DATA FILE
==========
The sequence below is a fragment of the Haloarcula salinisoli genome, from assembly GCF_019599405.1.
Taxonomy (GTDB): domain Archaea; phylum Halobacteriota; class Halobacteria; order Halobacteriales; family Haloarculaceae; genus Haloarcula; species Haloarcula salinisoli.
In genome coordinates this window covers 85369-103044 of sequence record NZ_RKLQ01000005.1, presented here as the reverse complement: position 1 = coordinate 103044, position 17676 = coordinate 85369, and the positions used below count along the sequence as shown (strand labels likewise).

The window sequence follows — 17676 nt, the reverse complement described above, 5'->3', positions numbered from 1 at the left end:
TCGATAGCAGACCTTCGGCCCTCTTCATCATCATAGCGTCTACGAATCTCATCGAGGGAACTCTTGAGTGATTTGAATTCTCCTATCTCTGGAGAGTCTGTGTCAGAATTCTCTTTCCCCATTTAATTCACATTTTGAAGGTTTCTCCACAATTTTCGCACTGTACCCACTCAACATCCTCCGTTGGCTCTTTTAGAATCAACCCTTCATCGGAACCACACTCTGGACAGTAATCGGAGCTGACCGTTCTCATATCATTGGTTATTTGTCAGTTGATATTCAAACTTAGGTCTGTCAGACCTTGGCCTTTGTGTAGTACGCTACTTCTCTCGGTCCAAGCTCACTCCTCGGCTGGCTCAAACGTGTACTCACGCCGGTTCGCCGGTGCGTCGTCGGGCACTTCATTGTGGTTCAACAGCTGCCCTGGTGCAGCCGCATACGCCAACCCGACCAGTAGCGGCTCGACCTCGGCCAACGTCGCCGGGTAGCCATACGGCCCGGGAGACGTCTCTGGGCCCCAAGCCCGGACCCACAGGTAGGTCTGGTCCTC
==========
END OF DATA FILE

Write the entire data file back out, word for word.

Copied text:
The sequence below is a fragment of the Haloarcula salinisoli genome, from assembly GCF_019599405.1.
Taxonomy (GTDB): domain Archaea; phylum Halobacteriota; class Halobacteria; order Halobacteriales; family Haloarculaceae; genus Haloarcula; species Haloarcula salinisoli.
In genome coordinates this window covers 85369-103044 of sequence record NZ_RKLQ01000005.1, presented here as the reverse complement: position 1 = coordinate 103044, position 17676 = coordinate 85369, and the positions used below count along the sequence as shown (strand labels likewise).

The window sequence follows — 17676 nt, the reverse complement described above, 5'->3', positions numbered from 1 at the left end:
TCGATAGCAGACCTTCGGCCCTCTTCATCATCATAGCGTCTACGAATCTCATCGAGGGAACTCTTGAGTGATTTGAATTCTCCTATCTCTGGAGAGTCTGTGTCAGAATTCTCTTTCCCCATTTAATTCACATTTTGAAGGTTTCTCCACAATTTTCGCACTGTACCCACTCAACATCCTCCGTTGGCTCTTTTAGAATCAACCCTTCATCGGAACCACACTCTGGACAGTAATCGGAGCTGACCGTTCTCATATCATTGGTTATTTGTCAGTTGATATTCAAACTTAGGTCTGTCAGACCTTGGCCTTTGTGTAGTACGCTACTTCTCTCGGTCCAAGCTCACTCCTCGGCTGGCTCAAACGTGTACTCACGCCGGTTCGCCGGTGCGTCGTCGGGCACTTCATTGTGGTTCAACAGCTGCCCTGGTGCAGCCGCATACGCCAACCCGACCAGTAGCGGCTCGACCTCGGCCAACGTCGCCGGGTAGCCATACGGCCCGGGAGACGTCTCTGGGCCCCAAGCCCGGACCCACAGGTAGGTCTGGTCCTC